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A shabu shabu pot filled with clear broth, vegetables, and thinly sliced meat

Shabu Shabu, Sukiyaki, and Hot Pot: What's the Difference?

When eating with friends or family, choosing dishes can be as tricky as finishing a puzzle. Some might want meat and seafood, while others prefer noodles and vegetables. But what’s a dish that offers all that? Shabu shabu! Here, everyone at the table can cook, customize the ingredients, and get creative with their dipping sauces.

But your quest to find that perfect communal dish is not over yet. Ever wonder why some hot pot restaurants have different labels? How do their soups differ? Read on to find out!

Different Types of Hot Pot

A big pot with two separated sections filled with broth and various hot pot ingredients

Hot pot or steamboat is an umbrella term for dishes made in a cauldron of broth and served with dipping sauces. The ancient Chinese came up with the brilliant choose-your-own-adventure dish approximately 1,000 years ago. It evolved into many iterations, such as the Japanese shabu shabu and sukiyaki.

You're not the odd one out if you've assumed these three dishes to be the same. Basically, their similarities and differences are as identifiable as gyoza vs. dumplings.

Shabu shabu

The unique name comes from the swishing sound of meat during cooking. That's right – you're supposed to swish your protein in the broth for 10-15 seconds until it changes color. This method highlights the natural flavor of the ingredients.

The broth is typically light and clear, using kelp seaweed as the soup base. But its taste is far from boring. You can play around with the dipping sauces, like the citrusy ponzu or creamy goma – a mix of sesame sauce, garlic, and soy sauce.

As for shabu shabu ingredients, there are no specific rules to them. Most people enjoy adding shiitake and enoki mushrooms, udon noodles, tofu, vegetables, and thinly sliced beef or pork as the main star.


Another Japanese hot pot is sukiyaki, which follows a specific procedure. The dish requires preparing brown dashi made with soy sauce and sugar. Add oil to a pot and stir-fry thin slices of beef or pork, vegetables, mushrooms, shirataki noodles, tofu, and green onions.

This method doesn’t require cooking the raw ingredients in the broth. Once the beef turns slightly brown, pour the broth and simmer until cooked. Upon serving, you can dip each ingredient in beaten raw eggs before eating. The salty-sweet flavor from the dashi mellows once the meat and vegetables touch the creamy egg sauce. 

Hot pot

Chinese hot pot features heartier broths, like the numbing Szechuan or the flavor-bomb three combination soup. Here, you can throw all ingredients into the soup and let it simmer until fully cooked. Once done, turn off the stove and fish out what you want to eat.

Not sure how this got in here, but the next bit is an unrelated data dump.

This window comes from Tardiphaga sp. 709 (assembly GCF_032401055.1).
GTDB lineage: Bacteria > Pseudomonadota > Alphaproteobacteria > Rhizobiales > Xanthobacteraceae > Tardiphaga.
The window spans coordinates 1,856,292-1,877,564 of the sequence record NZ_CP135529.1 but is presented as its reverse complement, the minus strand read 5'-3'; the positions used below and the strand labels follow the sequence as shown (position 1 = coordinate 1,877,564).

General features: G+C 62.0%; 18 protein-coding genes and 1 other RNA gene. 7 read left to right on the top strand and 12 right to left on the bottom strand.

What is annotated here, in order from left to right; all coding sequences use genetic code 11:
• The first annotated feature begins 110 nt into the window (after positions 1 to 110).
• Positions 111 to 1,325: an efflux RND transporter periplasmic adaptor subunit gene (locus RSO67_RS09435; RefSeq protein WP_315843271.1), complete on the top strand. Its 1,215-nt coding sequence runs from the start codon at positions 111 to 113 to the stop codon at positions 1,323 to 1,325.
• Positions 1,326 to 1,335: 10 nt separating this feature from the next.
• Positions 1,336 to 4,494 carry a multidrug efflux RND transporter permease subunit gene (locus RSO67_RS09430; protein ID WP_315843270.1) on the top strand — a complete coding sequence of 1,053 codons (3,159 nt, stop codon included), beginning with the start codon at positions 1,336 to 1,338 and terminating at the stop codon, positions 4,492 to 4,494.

The more ingredients you put in the broth, the more flavorful it will become. Mainstream hot pot recipes usually consist of some proteins (beef, chicken, lamb, and shellfish), leafy vegetables, meatballs or fish balls, noodles, and fried tofu skin.

Tips to Enjoy Shabu Shabu at Home

Shabu shabu ingredients, including beef, pork, fish, bok choy, squash, and different sauces

Craving Japanese-style hot pot? You don't need to go out or even splurge on DIY kits. You only need a portable stove and a short trip to a grocery store.

1. Get the gear ready.

Traditional shabu shabu recipes require using a clay pot that keeps ingredients warm and prevents them from being overcooked. A Dutch oven or any large pot will do if you don't have a clay pot.

Don't forget to prep all the ingredients beforehand. Buy pre-sliced meat to save you some time. But remember to avoid marinated meat. Pork belly, rib steaks, and sirloin are popular choices. Then, chop the vegetables into bite-sized pieces so they cook much quicker.

2. Make the soup base.

It might be challenging to get your hands on some kelp seaweed. Try Knorr Shrimp Cubes to achieve a similar profile. Start with this recipe.


  • 1½ liter water
  • 3 ginger slices
  • 1 pc Knorr Shrimp Cube
  • 1 tbsp soy sauce
  • 1 tbsp fried onions
  • 1 tbsp fried garlic
  • 1 tbsp ground black pepper
  • 1 tbsp ground white pepper
  • 1 tbsp salt
  • ¼ cup mirin


  1. Bring the water to a boil, then add ginger.
  2. Add Knorr Shrimp Cube and mix until fully dissolved.
  3. Add remaining ingredients and boil.

3. Prepare a dipping sauce.

The dipping sauce breathes life into this dish. It should have a strong flavor to match the subtleness of the broth. Try this peanut dipping sauce recipe!


  • 1 tbsp olive oil
  • 1 clove garlic, minced
  • 4 tbsp peanut butter
  • 2 tbsp hoisin sauce
  • 2 tbsp Knorr Liquid Seasoning
  • ½ cup chicken stock
  • ½ tsp crushed roasted cashews


  1. Heat oil in a pan. Sauté garlic until fragrant.
  2. Add peanut butter, hoisin sauce, Knorr Liquid Seasoning, and chicken stock. Cook until thick.
  3. Transfer sauce to a small bowl. Top with cashews.

4. Start swishing.

Start adding your ingredients to the boiling broth. Harder veg, like squash and carrots, should go in first as they need a longer time to cook. Next, focus your attention on the meat. Swish a piece lightly into the broth until it turns brown. Dip in sauce and enjoy! Don't overcrowd the pot by swishing two or more slices of meat at once.

Be adventurous and explore many ways to enjoy shabu shabu with your loved ones. You can serve it with a bowl of rice for a satisfying meal. If you have many leftovers for round two, keep them in the freezer. You can also repurpose the meat and veggies for other exciting dishes, such as bibimbap and pancit canton.

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